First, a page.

Hestia Slippers designed by Mieka John

£6.50

10 in stock

Description

Heista Slippers designed by Mieka John

Swaddle your feet in these soft, wooly slippers. Let the dense, cushy fabric created by delicate tuck stitches and brioche wrap snuggly around your ankles and go about your day comforted by the cozy, warm wool of the thrummed soles. These slippers will envelop your feet in comfort and gratitude and help on those mornings you want to hold onto the gentle warmth of your bed just a little bit longer.

SIZES

  • Sole Length: 7.85 (8.75)” / 20 (22.5) cm Width of slipper body: 4” / 10 cm
  • 1 (2) to be worn with 1–1.5” / 2.5–4 cm of negative ease in length

YARN USED

  • Ulysse by De Rerum Natura (100% merino wool, 202 yd / 185 m – 50g)
  • The Main Colour uses 1 skein of colourway Fusain
  • The Contrast Colour uses 1 skein of colourway Goéland
  • Harvest Hues Tops byJohn Arbon Textiles (65% Falklands Merino / 35% Devon Zwartbles), 20g in colorway Pomegranate.

You can use any Sport Weight Yarn for this project.  We suggest that you can use The Fibre Co Lore DK, Adriafil Alpaca Sierra Andina and The Jaunty Yarn Hand Dyed Tops for the slipper soles.

NEEDLES

  • Needle A:
    One set of DPNs in size needed to obtain gauge for panels Suggested Size: US 4 /3.5 mm
  • Needle B:
    One 16” / 40 cm circular five sizes larger than Needle A for sole Suggested Size: US 9 / 5.5 mm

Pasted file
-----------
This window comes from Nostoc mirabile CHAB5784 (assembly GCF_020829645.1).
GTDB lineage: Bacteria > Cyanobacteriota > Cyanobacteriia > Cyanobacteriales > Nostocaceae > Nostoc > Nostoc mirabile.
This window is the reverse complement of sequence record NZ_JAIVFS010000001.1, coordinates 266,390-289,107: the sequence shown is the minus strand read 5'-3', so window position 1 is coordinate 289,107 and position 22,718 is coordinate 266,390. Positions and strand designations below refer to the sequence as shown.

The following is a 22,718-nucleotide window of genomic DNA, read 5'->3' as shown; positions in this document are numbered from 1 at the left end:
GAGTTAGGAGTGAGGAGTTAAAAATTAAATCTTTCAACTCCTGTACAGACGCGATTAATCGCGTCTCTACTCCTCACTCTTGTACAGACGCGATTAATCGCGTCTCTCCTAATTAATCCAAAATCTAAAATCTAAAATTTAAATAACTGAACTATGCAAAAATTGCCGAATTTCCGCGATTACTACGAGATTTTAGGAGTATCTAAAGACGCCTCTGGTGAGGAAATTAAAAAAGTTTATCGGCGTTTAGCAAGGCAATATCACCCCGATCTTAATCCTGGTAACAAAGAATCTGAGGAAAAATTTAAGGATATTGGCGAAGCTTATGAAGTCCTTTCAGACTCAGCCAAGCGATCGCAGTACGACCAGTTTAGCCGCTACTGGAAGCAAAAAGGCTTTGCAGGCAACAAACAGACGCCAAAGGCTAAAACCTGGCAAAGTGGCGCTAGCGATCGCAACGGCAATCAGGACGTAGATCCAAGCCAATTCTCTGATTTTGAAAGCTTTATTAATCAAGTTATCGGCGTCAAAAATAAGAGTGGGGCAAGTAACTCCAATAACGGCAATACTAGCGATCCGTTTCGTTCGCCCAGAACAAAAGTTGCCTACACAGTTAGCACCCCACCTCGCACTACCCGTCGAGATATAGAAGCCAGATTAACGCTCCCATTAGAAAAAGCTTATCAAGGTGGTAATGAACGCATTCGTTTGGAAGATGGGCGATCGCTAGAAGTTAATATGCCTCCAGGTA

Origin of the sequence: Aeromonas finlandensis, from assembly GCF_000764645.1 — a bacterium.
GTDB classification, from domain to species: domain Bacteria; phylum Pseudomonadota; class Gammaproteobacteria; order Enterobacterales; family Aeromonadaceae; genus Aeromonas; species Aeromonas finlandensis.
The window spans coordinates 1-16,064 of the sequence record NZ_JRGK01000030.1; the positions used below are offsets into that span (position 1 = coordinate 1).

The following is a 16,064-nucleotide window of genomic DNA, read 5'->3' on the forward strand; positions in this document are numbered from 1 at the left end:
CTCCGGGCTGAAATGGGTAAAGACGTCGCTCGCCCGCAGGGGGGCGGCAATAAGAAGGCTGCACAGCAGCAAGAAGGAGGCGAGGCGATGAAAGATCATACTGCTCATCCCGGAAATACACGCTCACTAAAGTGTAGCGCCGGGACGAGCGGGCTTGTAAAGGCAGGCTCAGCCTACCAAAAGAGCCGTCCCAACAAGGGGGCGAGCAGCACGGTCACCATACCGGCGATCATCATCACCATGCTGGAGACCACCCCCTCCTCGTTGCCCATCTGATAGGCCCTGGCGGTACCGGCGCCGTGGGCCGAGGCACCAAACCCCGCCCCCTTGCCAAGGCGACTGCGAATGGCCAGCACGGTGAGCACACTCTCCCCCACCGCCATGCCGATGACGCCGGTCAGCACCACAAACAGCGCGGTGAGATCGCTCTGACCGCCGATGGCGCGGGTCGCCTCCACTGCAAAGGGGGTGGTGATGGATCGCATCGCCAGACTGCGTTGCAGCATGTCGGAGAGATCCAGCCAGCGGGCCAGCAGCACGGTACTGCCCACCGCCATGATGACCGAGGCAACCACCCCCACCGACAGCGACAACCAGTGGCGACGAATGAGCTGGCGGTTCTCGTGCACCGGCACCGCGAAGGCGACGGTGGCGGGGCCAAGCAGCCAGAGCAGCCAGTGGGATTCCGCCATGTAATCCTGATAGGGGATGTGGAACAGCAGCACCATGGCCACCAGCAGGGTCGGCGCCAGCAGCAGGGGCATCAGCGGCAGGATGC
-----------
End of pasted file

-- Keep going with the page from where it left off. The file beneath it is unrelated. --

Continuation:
NOTIONS

  • Stitch markers, locking stitch markers, and tapestry needle.

GAUGE

  • 22 sts x 52 rows to 4” / 10 cm in tuck stitch pattern, blocked

PATTERN TECHNIQUES

Tuck stitches are a special kind of stitch that create beautiful, textured fabrics using slipped stitches, yarnovers, brks and brps. Brioche is a popular exam- ple of the kind of fabric tuck stitches can create.

Creating a tuck stitch begins with slipping a stitch and creating a yarnover at the same time by carry- ing the working yarn over the stitch (sl1yo). Working those stitches together with their yarnovers pulls that yarn over onto the shoulder of the slipped stitch. When the slipped stitch is knit, it is called a brioche knit (brk). When the slipped stitch is purled, it is called a brioche purl (brp). With these three stitches, the possibilities are endless. This pattern works with single tuck stitches meaning there is only one layer of yarnovers on the slipped stitches but it’s possible to slip the same stitch multiple times adding a yarnover each time until you finally brk or brp it with all its yarnovers.

This pattern is worked flat and each time you work a row with either MC or CC, it is counted as a row but you do not turn your work after each row. In this pattern, after the row is worked with MC, the work

is slided across the DPN or circular needle and the same side of the work is worked with CC for the next row. This brings both working yarns to the end of the row, ready to turn and work the other side starting again with MC.

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